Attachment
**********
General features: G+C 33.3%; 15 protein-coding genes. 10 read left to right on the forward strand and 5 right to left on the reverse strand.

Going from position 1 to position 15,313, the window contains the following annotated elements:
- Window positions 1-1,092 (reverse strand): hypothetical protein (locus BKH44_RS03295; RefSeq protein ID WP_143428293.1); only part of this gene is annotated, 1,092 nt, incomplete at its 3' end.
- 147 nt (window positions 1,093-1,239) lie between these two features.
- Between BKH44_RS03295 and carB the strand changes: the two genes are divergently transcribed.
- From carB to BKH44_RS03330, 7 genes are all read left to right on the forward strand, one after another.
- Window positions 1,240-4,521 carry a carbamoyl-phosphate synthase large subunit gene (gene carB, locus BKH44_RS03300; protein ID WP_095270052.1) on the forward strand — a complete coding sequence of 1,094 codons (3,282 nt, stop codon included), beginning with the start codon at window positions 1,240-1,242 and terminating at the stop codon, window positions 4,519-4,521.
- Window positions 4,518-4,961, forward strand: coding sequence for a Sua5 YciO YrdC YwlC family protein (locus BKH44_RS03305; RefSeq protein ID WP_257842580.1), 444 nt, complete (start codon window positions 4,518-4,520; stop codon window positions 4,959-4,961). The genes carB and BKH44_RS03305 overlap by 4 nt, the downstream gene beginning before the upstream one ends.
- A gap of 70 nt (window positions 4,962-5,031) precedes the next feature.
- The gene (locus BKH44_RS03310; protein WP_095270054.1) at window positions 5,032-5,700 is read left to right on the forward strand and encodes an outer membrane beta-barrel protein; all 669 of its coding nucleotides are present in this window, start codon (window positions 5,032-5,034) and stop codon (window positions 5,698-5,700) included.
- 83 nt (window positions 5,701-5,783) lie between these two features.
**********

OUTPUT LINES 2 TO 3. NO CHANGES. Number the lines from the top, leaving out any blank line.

Going from position 1 to position 15,313, the window contains the following annotated elements:
- Window positions 1-1,092 (reverse strand): hypothetical protein (locus BKH44_RS03295; RefSeq protein ID WP_143428293.1); only part of this gene is annotated, 1,092 nt, incomplete at its 3' end.